Taking one's time and dancing in beauty

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There's something that happens when you know you've done your work well and
created something lovely. That's how it is with Jerome Tsinnajinnie.

He stands out in a crowd - even at a pow wow. The 6 foot tall 25-year-old
is in his prime and he knows how to strike a dignified pose, not to mention
win his share of prizes in northern traditional competitions.

But it's more than his expressionless face and dark chocolate eyes that
makes heads turn when he passes by.

It's the eye for detail that's gone into his regalia. The time spent
lavishly outfitting the young man. The time a family has been willing to
invest in their son, brother, grandson, nephew.

In short, it's a testament to a people who know beauty can't be rushed.

Perhaps it's not surprising, since the Tsinnajinnies are Navajos originally
from the Tuba City area: people steeped in a tradition that reveres beauty,
folks from the Four Corners region who understand that life and the beauty
way only comes on its own terms and in its own time. In the modern
vernacular, people who know that in order to get the good stuff, you've got
to take pains.

The beauty that the family has worked into the lines of Jerome's vest,
choker, bustle and staff is eclectic. Jerome's mother, Juanita, beaded his
initials into the new choker she made for him, and worked a tipi and water
bird onto one side of his vest to represent the Native American Church
background the family shares. Jerome's younger sister, LaDonna, and his
father, Leo, designed the applique for the sleeves of his regalia, and he
carries a Yeibechei shield to honor his Navajo heritage.

Leo Tsinnajinnie also provided the eagle plumes and feathers that grace
Jerome's outfit. "I guess that means the feathers are still his," Jerome
said with a quiet chuckle.

In response to how all the help from his family made him feel, Jerome had
to stop and think before he replied. When he finally spoke, his voice was
soft and low and strong, and had beauty: "It's always been that way for me.
My dad and mom's parents, my grandparents, they've always been there for me
since I was little. I've always had family members around me supporting me,
so I don't know any other way," he said. "It's always been happy in our
little camp, and you just lose yourself. I guess I've just taken it for
granted."

Beauty and happiness: they seem to go hand in hand. But there's even beauty
in the black tears Jerome paints on his face when he dances, single
straight lines coming down from his eyes in thick, even lines at right
angles to the wide black swath he paints across his eyes beneath the stark
white paint he applies to his forehead during wintertime to celebrate the
land's becoming white.

The dancer's bustle shows the same loving care and attention to detail.
Jerome made it himself. "I had a bustle and took it apart. I just seen how
it was made, and that the person had made it quick and nobody took their
time with it. So I improved it and then later on I made the one I have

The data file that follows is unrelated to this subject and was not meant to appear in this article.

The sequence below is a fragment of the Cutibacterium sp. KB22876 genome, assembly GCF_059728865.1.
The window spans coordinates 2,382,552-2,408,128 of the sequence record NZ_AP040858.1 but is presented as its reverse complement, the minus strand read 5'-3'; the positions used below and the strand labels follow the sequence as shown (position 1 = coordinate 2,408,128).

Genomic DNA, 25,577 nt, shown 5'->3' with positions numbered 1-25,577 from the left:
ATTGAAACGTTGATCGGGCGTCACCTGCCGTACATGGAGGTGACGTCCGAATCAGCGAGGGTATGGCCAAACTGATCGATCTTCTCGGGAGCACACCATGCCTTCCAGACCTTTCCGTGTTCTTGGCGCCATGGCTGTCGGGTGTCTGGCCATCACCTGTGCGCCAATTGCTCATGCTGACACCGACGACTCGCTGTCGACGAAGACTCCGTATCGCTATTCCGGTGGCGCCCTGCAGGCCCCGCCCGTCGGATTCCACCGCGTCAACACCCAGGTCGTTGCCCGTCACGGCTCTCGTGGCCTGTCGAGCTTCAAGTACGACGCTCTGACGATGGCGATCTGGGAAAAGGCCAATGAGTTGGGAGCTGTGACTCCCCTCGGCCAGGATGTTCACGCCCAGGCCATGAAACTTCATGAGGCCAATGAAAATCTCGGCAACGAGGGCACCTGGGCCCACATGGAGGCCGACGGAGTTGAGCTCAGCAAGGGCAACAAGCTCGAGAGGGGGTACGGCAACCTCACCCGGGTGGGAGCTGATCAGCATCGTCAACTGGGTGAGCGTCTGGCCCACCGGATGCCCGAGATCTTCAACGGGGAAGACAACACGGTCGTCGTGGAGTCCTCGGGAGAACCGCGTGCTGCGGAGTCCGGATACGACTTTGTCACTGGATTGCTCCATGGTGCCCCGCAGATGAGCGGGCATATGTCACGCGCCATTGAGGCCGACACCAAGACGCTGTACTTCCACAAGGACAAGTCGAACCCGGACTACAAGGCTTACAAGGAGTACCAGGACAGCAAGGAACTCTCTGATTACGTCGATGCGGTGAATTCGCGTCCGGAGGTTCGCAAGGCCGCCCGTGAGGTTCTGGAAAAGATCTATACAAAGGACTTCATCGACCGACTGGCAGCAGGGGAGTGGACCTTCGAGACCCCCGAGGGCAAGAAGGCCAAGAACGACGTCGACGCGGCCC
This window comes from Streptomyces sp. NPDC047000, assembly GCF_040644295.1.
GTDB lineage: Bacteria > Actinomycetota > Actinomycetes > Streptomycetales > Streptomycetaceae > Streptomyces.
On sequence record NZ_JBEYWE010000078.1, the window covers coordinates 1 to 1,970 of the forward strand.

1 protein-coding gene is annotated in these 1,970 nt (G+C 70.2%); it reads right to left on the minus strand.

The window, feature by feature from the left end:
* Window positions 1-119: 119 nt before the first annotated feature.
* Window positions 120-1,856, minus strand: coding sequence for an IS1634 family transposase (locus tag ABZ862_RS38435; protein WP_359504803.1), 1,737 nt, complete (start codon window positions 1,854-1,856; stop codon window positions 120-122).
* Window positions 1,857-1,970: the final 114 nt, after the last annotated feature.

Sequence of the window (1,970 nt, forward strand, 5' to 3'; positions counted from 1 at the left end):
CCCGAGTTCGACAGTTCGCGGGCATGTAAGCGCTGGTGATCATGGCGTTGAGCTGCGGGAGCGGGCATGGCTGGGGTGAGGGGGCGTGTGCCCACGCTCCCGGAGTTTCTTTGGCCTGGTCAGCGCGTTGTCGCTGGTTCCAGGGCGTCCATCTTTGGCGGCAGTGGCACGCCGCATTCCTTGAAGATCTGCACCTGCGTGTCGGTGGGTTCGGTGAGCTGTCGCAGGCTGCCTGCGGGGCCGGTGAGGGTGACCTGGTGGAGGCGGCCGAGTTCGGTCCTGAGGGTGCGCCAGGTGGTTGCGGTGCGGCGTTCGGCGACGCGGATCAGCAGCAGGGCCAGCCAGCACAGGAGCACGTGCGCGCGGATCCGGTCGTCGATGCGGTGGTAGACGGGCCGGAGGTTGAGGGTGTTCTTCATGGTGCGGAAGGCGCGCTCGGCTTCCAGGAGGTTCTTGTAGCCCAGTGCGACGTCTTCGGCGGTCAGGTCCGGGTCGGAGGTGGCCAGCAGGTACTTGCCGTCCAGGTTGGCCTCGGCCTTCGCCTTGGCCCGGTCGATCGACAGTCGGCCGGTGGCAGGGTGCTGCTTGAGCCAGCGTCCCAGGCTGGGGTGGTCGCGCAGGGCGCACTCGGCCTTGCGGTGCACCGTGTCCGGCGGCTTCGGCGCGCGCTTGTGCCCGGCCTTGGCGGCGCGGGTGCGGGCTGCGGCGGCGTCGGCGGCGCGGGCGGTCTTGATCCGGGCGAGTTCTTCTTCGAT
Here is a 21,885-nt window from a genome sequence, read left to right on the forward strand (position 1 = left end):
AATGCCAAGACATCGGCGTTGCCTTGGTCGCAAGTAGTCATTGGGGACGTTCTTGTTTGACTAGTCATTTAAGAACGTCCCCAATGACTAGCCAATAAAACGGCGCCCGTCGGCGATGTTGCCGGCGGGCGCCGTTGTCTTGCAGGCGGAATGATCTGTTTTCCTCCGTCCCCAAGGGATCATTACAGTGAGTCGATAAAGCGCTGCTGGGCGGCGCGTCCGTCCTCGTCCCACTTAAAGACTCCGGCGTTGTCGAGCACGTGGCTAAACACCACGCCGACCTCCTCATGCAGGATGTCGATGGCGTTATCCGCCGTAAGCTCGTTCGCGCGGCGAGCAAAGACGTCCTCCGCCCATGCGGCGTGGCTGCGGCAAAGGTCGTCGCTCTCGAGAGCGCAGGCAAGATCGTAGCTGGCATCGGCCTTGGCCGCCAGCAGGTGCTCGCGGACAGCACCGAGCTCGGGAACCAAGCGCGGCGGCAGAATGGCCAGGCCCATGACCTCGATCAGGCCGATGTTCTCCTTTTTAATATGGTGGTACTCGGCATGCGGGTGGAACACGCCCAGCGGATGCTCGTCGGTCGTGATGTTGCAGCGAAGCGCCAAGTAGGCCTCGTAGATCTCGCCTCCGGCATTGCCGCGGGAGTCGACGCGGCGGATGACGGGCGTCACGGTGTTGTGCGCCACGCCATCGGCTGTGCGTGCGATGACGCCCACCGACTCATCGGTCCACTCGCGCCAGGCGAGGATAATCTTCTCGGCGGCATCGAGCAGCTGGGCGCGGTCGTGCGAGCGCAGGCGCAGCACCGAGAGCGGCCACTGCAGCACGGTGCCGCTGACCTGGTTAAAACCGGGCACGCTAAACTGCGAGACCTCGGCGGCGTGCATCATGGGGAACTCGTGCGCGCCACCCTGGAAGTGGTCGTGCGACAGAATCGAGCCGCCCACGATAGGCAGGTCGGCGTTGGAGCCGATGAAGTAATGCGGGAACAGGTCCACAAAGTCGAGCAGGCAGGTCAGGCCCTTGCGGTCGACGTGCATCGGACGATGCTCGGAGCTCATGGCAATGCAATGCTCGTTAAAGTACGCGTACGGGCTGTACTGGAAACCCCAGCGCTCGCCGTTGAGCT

now."

The one he has now is exquisite. Each feather is wrapped so very carefully,
as if Jerome had all the time in the world to wind the threads down around
the shafts of the feathers, one following another just like dancers do in
the Grand Entry.

Indeed, all the preparation and resulting loveliness gives Jerome complete
permission to step out into the arena and dance with abandon. "I've been
dancing since I could walk at 9 months, and even before I was born, my
mother danced when she was carrying me," he said. "I'm always happy when
I'm dancing. It's probably the best time for me. Everything blocks out and
all I hear is the bells and the singing and the drum. It's a really good
feeling."

Jerome has danced at the Navajo Nation Fair in Window Rock, Ariz. under a
September night sky with the smell of fry-bread in the air and the grass in
the small arena watered and mowed to perfection. "I really like nighttime
dancing in an open arbor when the grass is a little damp. When you're in
the lights like that, it's like there's nobody around: but somewhere out
there you hear the drum group. It's probably the best time for me."

Even when Jerome has to forego the feel of the earth underfoot for the
floor of a gymnasium and its banks of fluorescent lights, he experiences
the power of all the work that went into making his outfit. From the black
deer tracks outlined in white beaded by his mother across his vest to his
father's eagle feathers and beyond, the minutiae of his regalia all
combines into a weighty heft that enables Jerome to dance in ways he
otherwise could not.

"Sometimes you get the spirits and feel all that power that you have from
the eagle feathers and the deer hide and the fringes," he said, "and the
horse hair from the horse and the deer bone in the breast plate and the
ermine skins. You get all that power and you can go for a long time
dancing, even though it seems like just a short time."

So it's dancing in beauty that Jerome Tsinnajinnie does, and it's because
he and his family have taken time to make things nice. "In beauty it is
begun, and in beauty it is finished," goes the Navajo prayer.

May it always be so.